Wednesday, June 1, 2011

Where does money come from?

Dear Prof. Smith,

The most honest answer is, of course, that we made it up. In other words, it is a creature --- a creature of Man. As such, it certainly has no life: breath, nor sight, nor hearing --- though we may give it mouth and eyes and ears in the form of Her Majesty's likeness. And of course, we don't even pretend anymore that any money has intrinsic value. So, alright, there is paper backed by metal-stock, there are title deeds for plots of land, and so forth. But the primary business of "business" in the British Imperial Diaspora is usually conducted, measured, and reported, (for taxation purposes) in units of some local currency.

Last time I wrote, I alluded to professional and trade unions, strike and other pressure tactics, which have as final cause that "whoever has accepted responsibility for paying them [agree] to pay them more. Whatever that means." The charitable view of strike/work pressure is that for whatever reason, the workers of some trade or profession generally aren't able to live in "becoming dignity according to their state in life", and a re-negotiation of working/contracting terms is wanted so as to correct that. The charitable view of employers' not paying more than they do for needed labour would be that they honestly don't have the extra money to spend. But it's worth-while asking what does it mean to pay people more?

Odd Rumblings

I actually came to this question from the other end, asking a friend one day (years ago) where inflation comes from; and his answer was that people keep asking for raises. The answer surprised me, because I had thought it worked the other way around: you work at some decided wage, then inflation outruns you, so you ask for a raise. I literally hadn't worked-out the instability inherent in the system.

This funny chicken-and-egg story reminds me of the odd way blocks of currency get bartered on the international market. What exactly is meant by that I really still haven't figured out; but it highlights the placeholder nature of all currency, in what I find a sad way. I understand that the basic narrative has something to do with hypothetical Greek goatherds who want to buy Congolese coffee, and Congolese coffee growers who want feta for their salads... but it leaves me feeling remarkably unsatisfied; I think I must be missing some degree of complication, perhaps the Italian-Libyan shipping conglomerate that carries their stuff in both directions, and recently developped a penchant for cold-brewed American Sasaparilla? Anyways.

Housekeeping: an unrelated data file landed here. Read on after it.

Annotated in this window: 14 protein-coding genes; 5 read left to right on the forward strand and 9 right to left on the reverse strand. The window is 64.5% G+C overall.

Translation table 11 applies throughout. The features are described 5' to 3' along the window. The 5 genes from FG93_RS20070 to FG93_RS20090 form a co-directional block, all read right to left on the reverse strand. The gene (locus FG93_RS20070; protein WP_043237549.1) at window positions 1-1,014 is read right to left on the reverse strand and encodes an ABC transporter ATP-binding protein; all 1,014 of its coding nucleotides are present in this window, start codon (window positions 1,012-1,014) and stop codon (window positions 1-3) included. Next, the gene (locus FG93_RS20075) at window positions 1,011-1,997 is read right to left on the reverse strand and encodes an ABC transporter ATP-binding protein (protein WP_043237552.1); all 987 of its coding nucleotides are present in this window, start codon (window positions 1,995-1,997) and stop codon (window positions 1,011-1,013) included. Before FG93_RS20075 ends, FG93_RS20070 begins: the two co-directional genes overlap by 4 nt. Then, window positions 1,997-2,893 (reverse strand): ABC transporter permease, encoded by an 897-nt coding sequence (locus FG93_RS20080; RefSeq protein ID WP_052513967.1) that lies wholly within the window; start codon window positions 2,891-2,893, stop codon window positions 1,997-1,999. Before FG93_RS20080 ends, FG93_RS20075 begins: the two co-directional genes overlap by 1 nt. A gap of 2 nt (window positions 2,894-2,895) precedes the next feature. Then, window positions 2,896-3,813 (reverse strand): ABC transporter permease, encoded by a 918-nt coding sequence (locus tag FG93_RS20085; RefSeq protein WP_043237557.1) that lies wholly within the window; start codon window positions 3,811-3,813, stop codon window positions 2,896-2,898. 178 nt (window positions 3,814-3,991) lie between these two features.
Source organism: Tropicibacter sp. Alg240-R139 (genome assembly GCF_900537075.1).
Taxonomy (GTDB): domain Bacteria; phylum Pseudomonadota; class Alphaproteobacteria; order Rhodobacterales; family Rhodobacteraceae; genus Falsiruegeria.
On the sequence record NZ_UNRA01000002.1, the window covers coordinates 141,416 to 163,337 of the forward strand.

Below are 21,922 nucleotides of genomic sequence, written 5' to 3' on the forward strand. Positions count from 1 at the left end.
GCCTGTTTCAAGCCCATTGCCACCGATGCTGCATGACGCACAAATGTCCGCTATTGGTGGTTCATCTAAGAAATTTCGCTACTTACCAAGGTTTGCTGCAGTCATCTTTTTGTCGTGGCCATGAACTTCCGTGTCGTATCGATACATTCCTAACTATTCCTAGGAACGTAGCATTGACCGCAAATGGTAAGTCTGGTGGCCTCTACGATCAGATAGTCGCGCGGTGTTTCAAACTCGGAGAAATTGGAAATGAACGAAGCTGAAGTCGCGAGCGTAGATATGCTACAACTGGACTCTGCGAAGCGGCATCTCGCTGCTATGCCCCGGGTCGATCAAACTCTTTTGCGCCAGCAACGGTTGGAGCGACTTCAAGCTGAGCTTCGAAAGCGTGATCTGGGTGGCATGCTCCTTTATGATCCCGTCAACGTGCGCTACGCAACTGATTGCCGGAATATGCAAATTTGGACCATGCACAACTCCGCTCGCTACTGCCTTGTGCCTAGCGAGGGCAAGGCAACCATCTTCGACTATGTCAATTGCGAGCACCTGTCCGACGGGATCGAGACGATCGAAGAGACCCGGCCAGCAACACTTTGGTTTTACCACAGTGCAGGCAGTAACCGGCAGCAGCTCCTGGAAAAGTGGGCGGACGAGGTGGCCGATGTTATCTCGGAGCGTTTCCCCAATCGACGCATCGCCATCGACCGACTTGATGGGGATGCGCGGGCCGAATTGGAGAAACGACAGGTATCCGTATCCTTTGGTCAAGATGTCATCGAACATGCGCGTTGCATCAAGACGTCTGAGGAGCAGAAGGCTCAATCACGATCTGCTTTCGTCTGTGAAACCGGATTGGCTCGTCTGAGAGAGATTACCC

Debt Eternal

An idea most estranged from common speech, but which I think very true and even widely understood, is that all money is borrowed. In more detail, you might argue that some (even most) people are paid money for their labor, or for goods they produce surplus to their own needs, but that's begging the question: for who pays out of what funds? The only answer really available is that Private Banks borrow cash from a Central Bank, move around bits of paper (or nowadays, electrons) referring to cash, lend it to clients, collect it from them again, and periodically send damaged cash back to the Central bank to be decommissioned. That the volume of circulation can grow at all is ultimately due to general contentment to not check whether the books add up from one week to the next --- they couldn't possibly. But it "doesn't really matter" because it's not human persons who owe this money, nor are human persons owed it.